Leviticus 1–16

Old Testament Teacher Resource Manual, (2003), 87–90


Introduction

The law of Moses was a “schoolmaster to bring [the children of Israel] unto Christ” (Galatians 3:24; see 2 Nephi 25:24). Leviticus 1–16 contains instruction concerning some of the performances and ordinances of the law that taught gospel principles.

  • Chapters 1–7 describe various kinds of sacrifices that the people were to make. These sacrifices represented the Savior and His atoning sacrifice.

  • Chapters 8–10 explain the requirements placed upon the priests for them to be worthy to perform the sacrifices.

  • Chapters 11–15 explain various laws regarding cleanliness and uncleanliness. These laws demonstrated the need to be clean personally (see chapter 11), as families (see chapter 12), and as a people (see chapters 13–15).

  • Chapter 16 is the spiritual culmination of all the laws of cleanliness. It gives instructions concerning the great cleansing sacrifice offered each year on the Day of Atonement.

As you study these chapters, look for why the law of Moses is called a strict law of performances and ordinances (see Mosiah 13:29–30), a law of carnal commandments (see D&C 84:27; carnal means dealing with the flesh), and a schoolmaster (see Galatians 3:24). Notice particularly how the whole meaning of the law of Moses was to point to the great and last sacrifice of the Son of God (see Alma 34:13–14).

Some Important Gospel Principles to Look For

Suggestions for Teaching

video iconOld Testament Video presentation 15, “The Law of Moses” (12:40), suggest ways to teach the law of Moses. It is not indented to be shown to students. (See Old Testament Video Guide for teaching suggestions.) Old Testament Symposium 1995 Resource Videocassette presentation 2, “Sacrifice and Sacrament” (13:10) can be used together with the teaching suggestion for Leviticus 1–7.

weekly icon Leviticus 1–27. The law of Moses helped teach basic principles of the gospel of Jesus Christ. It centered on four main principles: sacrifice, cleanliness, separation from worldliness, and remembrance. (40–50 minutes)

Bring the ingredients for a recipe to class. Without giving the recipe, invite a student to mix the ingredients together and make something good to eat for the class. After the student struggles with this project for a couple of minutes, discuss how difficult or impossible it is to work without a recipe. Ask:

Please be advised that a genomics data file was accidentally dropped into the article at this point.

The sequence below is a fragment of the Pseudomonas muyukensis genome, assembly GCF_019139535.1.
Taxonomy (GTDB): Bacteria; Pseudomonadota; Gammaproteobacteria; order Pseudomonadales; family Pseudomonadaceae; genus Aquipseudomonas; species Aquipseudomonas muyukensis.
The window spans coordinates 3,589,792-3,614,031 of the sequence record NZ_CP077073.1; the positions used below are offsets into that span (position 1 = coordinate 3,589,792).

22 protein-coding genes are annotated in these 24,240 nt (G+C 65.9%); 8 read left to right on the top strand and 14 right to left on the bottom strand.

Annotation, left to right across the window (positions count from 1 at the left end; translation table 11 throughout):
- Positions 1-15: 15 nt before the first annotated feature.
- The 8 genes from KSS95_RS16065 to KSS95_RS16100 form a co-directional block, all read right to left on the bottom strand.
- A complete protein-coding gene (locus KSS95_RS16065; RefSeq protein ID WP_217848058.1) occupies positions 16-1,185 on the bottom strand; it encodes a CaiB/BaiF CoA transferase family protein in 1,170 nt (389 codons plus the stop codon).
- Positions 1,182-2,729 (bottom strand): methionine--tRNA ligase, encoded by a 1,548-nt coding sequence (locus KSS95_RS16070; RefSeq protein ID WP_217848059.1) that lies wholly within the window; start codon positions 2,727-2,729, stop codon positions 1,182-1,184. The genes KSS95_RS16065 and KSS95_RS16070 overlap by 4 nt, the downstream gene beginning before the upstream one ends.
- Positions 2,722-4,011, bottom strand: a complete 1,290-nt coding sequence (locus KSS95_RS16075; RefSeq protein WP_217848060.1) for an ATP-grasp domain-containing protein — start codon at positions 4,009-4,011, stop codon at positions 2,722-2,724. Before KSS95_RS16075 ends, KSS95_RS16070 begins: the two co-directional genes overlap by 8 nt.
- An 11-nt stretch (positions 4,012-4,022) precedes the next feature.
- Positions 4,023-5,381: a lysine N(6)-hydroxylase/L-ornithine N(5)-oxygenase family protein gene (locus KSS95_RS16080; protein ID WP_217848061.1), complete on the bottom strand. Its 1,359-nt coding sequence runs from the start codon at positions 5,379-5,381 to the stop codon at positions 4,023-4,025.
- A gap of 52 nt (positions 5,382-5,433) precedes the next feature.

• What are some consequences of not following instructions?

  • What are some benefits of instruction manuals?

Have students list some of the instruction manuals used in the Church (such as the Aaronic Priesthood handbook and Young Women Personal Progress book). Show students a copy of a Church handbook and discuss what value such materials have.

Invite students to read and discuss the introductory material to the book of Leviticus in their student study guides (p. 56). Ask them to look for how the book of Leviticus is like an instruction manual. Read Mosiah 13:29–30 and ask:

  • Why did the people in Moses’ day need such specific guidelines as the law of Moses?

  • How might their handbook of instructions be of value to our generation?

Tell students that the book of Leviticus contains instructions about four basic principles in the law of Moses. Draw four pillars on the board and label them sacrifice, cleanliness, separation, and remembrance. Describe each of these principles and discuss why they were important. Use the following information and any of the commentary for Leviticus in Old Testament Student Manual: Genesis–2 Samuel (pp. 159–91) that you think would be helpful:

  • Sacrifice: Animals were sacrificed to teach the people that a Savior, Jesus Christ, would sacrifice His life for their sins (see Moses 5:6–7). The way each sacrifice was performed reminded the people of the Savior’s future Atonement. Only sacrificial animals that met certain requirements were selected, since they were symbolic of Jesus Christ.

  • Cleanliness: Under the Mosaic law, the people were required to maintain physical cleanliness. This included eating properly and avoiding people and animals that were unclean or diseased. These laws also helped remind the people to be clean from sin through obedience and repentance.

  • Separation: The Lord commanded the Israelites not to intermingle with the wicked people of the world. This taught the Israelites to separate themselves from worldliness, or from sin. Because they would eventually live among a very wicked people (the Canaanites), they needed to remain distinct with their own lifestyle and standards of behavior. They were not to intermarry with members of these nations.

  • Remembrance: The law of Moses helped the Israelites remember how the Lord had previously blessed them, their heritage (the examples set by their fathers), and that they were the Lord’s chosen covenant people. Feasts, celebrations, and Sabbath day observance helped the Israelites better remember the Lord.

Write some of the following scripture references on the board. Divide students into groups and ask them to read and identify which of the four supporting principles of the Mosaic law the verses illustrate.

When students have completed matching the scriptures with the principles of the law of Moses, invite them to share some important ideas they learned from the activity. Ask students to identify ordinances, commandments, or instructions we have today that help us live those same four principles. (For example, Church callings require sacrifice, baptismal covenants remind us of the importance of cleanliness, the Word of Wisdom helps separate us from the destructive practices of society, and the sacrament is an ongoing reminder of Jesus Christ.) Discuss questions like the following:

  • Why is it important for you to sacrifice or remain clean?

  • How does remaining separate from the world help you remain holy?

  • What helps you to remember the Lord?

  • How do priesthood ordinances teach us basic principles of the gospel of Jesus Christ?

If your students have worked through any of the student study guide activities for Leviticus, you could invite them to share some of what they learned with the class.

Leviticus 1–7. The sacrifices outlined in the law of Moses helped the Israelites repent and express thankfulness and commitment to God. The gospel helps us do those same things today. Studying the requirements of the law of Moses can help us review principles that pertain to our relationship with God. (35–45 minutes)

Write the following phrases on the board:

Forgiveness for our human weakness and mistakes

Forgiveness for specific sins

•Commitment to God

•The direction of your life is acceptable to God